Reprinted with permission from the February issue of Public CIO
It would be an exaggeration to say e-government was a front-burner issue in the recent presidential election. Just because Jim Lehrer failed to ask presidential candidates their views of consolidated line-of-business initiatives, however, doesn't mean e-government won't be an important issue during the next four years. Indeed, the opportunity for transforming government and society through information technology has never been greater. As the Bush administration begins its second term, what e-government initiatives will we likely see? What should the administration and Congress do? How can government take the next steps to drive e-government transformation? Before answering these questions, it's worth looking at e-government's current state.
Where Are We Now?
During the 2000 campaign, George W. Bush promised businesslike efficiency for government and proposed several e-government initiatives, including creation of a CIO position and a $100 million annual interagency e-government fund. Once in office, the president appointed Mark Forman CIO of the Office of Management and Budget (OMB), and charged him with directing e-government efforts. Forman championed several new initiatives, including development of 25 enterprisewide projects. The administration also continued and expanded Clinton administration efforts to build a federal enterprise architecture (FEA). The new administration established reference models in each of the five architecture layers (performance, business, service component, data and technical), trained OMB program managers to use the FEA and instituted budget review processes based on FEA compliance.
While the administration took positive steps, overall progress has been slower than many expected, especially considering many of the 25 projects technically were not very demanding. According to a Government Accountability Office (GAO) report, Initiatives Sponsored by the OMB Have Made Mixed Progress, of the 91 objectives the administration identified for its e-government initiatives, the GAO found only 33 were fully or substantially achieved by March 2004. According to the administration's own management scorecard, only five agencies met established criteria for success in e-government. Nine agencies received failing grades, and another 12 scored "mixed results."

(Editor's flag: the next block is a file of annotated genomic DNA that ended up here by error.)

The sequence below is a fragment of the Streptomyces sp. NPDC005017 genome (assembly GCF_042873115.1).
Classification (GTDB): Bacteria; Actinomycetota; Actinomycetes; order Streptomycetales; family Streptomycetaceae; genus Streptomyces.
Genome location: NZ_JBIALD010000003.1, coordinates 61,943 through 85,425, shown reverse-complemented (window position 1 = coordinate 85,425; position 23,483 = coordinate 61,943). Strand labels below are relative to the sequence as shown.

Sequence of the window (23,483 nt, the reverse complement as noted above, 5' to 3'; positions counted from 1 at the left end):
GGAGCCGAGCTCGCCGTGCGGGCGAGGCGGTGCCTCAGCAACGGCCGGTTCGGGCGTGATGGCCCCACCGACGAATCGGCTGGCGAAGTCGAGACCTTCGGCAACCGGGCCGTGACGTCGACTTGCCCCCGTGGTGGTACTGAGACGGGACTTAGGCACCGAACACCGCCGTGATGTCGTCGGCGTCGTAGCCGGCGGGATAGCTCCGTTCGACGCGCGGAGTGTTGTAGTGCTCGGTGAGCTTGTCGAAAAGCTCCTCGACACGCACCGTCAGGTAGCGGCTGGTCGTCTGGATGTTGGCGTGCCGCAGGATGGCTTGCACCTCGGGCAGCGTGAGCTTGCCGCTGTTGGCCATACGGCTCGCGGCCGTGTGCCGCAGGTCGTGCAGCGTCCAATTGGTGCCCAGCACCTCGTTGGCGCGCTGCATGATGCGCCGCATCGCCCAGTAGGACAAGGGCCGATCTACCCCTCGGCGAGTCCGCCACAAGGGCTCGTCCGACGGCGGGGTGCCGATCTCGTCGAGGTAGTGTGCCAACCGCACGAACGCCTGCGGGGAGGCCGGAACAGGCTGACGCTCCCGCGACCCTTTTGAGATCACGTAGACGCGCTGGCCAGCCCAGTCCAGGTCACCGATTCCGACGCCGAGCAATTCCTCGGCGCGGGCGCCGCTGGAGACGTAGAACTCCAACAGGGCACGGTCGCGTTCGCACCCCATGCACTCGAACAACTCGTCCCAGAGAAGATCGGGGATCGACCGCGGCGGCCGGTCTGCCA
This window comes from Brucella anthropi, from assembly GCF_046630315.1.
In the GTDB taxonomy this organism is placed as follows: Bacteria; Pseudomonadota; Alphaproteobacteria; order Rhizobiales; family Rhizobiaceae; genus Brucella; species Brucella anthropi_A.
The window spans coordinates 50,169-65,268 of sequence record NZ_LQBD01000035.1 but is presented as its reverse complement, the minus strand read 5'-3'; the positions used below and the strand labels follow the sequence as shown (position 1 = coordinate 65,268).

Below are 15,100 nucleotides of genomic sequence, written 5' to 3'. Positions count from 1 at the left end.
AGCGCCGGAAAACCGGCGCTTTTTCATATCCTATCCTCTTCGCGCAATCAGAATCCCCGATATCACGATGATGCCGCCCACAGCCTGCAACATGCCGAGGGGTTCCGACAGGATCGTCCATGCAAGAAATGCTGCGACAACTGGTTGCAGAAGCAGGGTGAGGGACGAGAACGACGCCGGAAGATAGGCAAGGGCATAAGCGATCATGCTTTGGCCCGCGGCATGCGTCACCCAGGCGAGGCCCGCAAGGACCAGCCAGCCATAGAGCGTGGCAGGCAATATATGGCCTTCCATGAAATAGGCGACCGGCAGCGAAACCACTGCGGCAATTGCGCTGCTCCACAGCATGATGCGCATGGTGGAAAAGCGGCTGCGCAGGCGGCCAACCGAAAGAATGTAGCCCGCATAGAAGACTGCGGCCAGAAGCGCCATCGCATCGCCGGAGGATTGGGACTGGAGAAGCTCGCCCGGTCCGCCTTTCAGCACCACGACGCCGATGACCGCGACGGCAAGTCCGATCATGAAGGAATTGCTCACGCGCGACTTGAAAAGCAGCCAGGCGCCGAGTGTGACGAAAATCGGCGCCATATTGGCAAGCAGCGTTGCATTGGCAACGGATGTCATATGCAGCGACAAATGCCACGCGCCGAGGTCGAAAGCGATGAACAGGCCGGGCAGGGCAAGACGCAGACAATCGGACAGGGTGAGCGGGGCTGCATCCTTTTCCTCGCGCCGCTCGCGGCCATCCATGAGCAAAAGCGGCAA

There are two main reasons for the wavering progress: lack of consistent leadership and the inability to consolidate IT funding around lines of business. Although Sen. Joseph Lieberman initially proposed in his E-Government Act of 2002 a top-level CIO who would preside over the entire federal government as either a deputy director of the OMB or as head of the new Office of Information Policy within the OMB, the administration -- partly because of resistance from top OMB officials -- created a lower-level position within the OMB. This associate administrator must work with the OMB's budget side each time she wants to drive a consolidated and holistic process.
Although the federal government's $60 billion IT budget is more than sufficient to build citizen-centric e-government solutions, the OMB lacks adequate resources to manage this portfolio effectively. To do the job, the OMB must:
1) conduct the trade-off analyses to assess the overlap and redundancy of agency systems;
2) determine which systems provide the greatest return to citizens and which should be scaled to support other agencies; and
3) reapportion funds and management authority to evolve systems and deliver service using a cross-servicing model.
Ultimately e-government is about establishing a new governance structure for horizontal and vertical process integration. On this critical point, the administration has done little to persuade Congress that cross-agency programs are more effective than the current committee-by-committee funding structure, or to address congressional concerns that the money was being spent poorly. In negotiations with the Senate on the E-Government Act of 2002, the administration agreed to ask for $100 million in fiscal 2004 for the interagency fund. However, it has asked for just $100 million for the past three years. The administration also failed to get buy-in from its own deputy secretaries.
Absent a significant push for change